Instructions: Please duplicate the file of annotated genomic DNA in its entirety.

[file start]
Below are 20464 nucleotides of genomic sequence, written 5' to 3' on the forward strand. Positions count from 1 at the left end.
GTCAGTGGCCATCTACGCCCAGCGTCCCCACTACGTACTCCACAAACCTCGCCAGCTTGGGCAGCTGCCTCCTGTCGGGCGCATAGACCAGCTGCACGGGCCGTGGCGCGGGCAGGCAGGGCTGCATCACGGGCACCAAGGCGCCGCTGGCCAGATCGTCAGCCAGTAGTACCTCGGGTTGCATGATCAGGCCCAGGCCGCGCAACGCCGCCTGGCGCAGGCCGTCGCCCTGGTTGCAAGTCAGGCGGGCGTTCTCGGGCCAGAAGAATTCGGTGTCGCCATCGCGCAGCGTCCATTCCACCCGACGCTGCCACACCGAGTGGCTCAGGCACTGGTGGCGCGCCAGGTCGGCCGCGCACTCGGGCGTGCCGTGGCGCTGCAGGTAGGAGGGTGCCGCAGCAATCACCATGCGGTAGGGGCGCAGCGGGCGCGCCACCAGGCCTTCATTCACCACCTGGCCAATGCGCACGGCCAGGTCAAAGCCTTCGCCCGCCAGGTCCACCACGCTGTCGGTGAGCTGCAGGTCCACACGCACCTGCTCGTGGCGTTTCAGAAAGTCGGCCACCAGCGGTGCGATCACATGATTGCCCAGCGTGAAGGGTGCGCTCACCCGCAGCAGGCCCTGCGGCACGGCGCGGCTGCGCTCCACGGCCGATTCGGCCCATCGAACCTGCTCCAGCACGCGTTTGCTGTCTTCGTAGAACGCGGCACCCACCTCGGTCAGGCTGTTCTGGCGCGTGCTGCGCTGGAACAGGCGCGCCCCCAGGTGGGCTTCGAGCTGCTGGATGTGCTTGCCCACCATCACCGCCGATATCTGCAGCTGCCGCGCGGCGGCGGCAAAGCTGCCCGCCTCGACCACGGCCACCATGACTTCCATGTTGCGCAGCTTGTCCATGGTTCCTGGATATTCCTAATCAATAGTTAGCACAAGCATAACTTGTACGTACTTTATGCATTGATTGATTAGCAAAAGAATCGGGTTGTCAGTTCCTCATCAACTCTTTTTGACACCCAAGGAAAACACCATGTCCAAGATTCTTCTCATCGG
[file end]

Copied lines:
Below are 20464 nucleotides of genomic sequence, written 5' to 3' on the forward strand. Positions count from 1 at the left end.
GTCAGTGGCCATCTACGCCCAGCGTCCCCACTACGTACTCCACAAACCTCGCCAGCTTGGGCAGCTGCCTCCTGTCGGGCGCATAGACCAGCTGCACGGGCCGTGGCGCGGGCAGGCAGGGCTGCATCACGGGCACCAAGGCGCCGCTGGCCAGATCGTCAGCCAGTAGTACCTCGGGTTGCATGATCAGGCCCAGGCCGCGCAACGCCGCCTGGCGCAGGCCGTCGCCCTGGTTGCAAGTCAGGCGGGCGTTCTCGGGCCAGAAGAATTCGGTGTCGCCATCGCGCAGCGTCCATTCCACCCGACGCTGCCACACCGAGTGGCTCAGGCACTGGTGGCGCGCCAGGTCGGCCGCGCACTCGGGCGTGCCGTGGCGCTGCAGGTAGGAGGGTGCCGCAGCAATCACCATGCGGTAGGGGCGCAGCGGGCGCGCCACCAGGCCTTCATTCACCACCTGGCCAATGCGCACGGCCAGGTCAAAGCCTTCGCCCGCCAGGTCCACCACGCTGTCGGTGAGCTGCAGGTCCACACGCACCTGCTCGTGGCGTTTCAGAAAGTCGGCCACCAGCGGTGCGATCACATGATTGCCCAGCGTGAAGGGTGCGCTCACCCGCAGCAGGCCCTGCGGCACGGCGCGGCTGCGCTCCACGGCCGATTCGGCCCATCGAACCTGCTCCAGCACGCGTTTGCTGTCTTCGTAGAACGCGGCACCCACCTCGGTCAGGCTGTTCTGGCGCGTGCTGCGCTGGAACAGGCGCGCCCCCAGGTGGGCTTCGAGCTGCTGGATGTGCTTGCCCACCATCACCGCCGATATCTGCAGCTGCCGCGCGGCGGCGGCAAAGCTGCCCGCCTCGACCACGGCCACCATGACTTCCATGTTGCGCAGCTTGTCCATGGTTCCTGGATATTCCTAATCAATAGTTAGCACAAGCATAACTTGTACGTACTTTATGCATTGATTGATTAGCAAAAGAATCGGGTTGTCAGTTCCTCATCAACTCTTTTTGACACCCAAGGAAAACACCATGTCCAAGATTCTTCTCATCGG